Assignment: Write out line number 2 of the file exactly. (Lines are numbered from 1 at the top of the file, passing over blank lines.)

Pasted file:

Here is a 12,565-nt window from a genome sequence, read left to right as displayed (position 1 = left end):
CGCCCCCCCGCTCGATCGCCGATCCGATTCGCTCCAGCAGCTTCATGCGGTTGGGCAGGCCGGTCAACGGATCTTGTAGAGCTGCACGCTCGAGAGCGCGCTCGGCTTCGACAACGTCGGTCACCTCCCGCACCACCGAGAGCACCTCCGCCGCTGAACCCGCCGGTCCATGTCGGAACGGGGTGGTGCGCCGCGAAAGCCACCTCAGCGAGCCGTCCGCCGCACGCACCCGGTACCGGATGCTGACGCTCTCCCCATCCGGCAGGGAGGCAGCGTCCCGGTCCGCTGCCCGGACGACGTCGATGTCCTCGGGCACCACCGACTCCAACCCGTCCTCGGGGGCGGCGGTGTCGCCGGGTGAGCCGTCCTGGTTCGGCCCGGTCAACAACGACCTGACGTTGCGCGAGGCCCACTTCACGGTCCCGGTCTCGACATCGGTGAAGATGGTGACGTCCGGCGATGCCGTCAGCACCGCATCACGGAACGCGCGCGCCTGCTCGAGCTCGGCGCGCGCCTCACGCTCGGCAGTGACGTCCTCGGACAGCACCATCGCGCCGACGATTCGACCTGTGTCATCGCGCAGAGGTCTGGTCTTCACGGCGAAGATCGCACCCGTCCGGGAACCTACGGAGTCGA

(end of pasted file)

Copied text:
CGCCCCCCCGCTCGATCGCCGATCCGATTCGCTCCAGCAGCTTCATGCGGTTGGGCAGGCCGGTCAACGGATCTTGTAGAGCTGCACGCTCGAGAGCGCGCTCGGCTTCGACAACGTCGGTCACCTCCCGCACCACCGAGAGCACCTCCGCCGCTGAACCCGCCGGTCCATGTCGGAACGGGGTGGTGCGCCGCGAAAGCCACCTCAGCGAGCCGTCCGCCGCACGCACCCGGTACCGGATGCTGACGCTCTCCCCATCCGGCAGGGAGGCAGCGTCCCGGTCCGCTGCCCGGACGACGTCGATGTCCTCGGGCACCACCGACTCCAACCCGTCCTCGGGGGCGGCGGTGTCGCCGGGTGAGCCGTCCTGGTTCGGCCCGGTCAACAACGACCTGACGTTGCGCGAGGCCCACTTCACGGTCCCGGTCTCGACATCGGTGAAGATGGTGACGTCCGGCGATGCCGTCAGCACCGCATCACGGAACGCGCGCGCCTGCTCGAGCTCGGCGCGCGCCTCACGCTCGGCAGTGACGTCCTCGGACAGCACCATCGCGCCGACGATTCGACCTGTGTCATCGCGCAGAGGTCTGGTCTTCACGGCGAAGATCGCACCCGTCCGGGAACCTACGGAGTCGA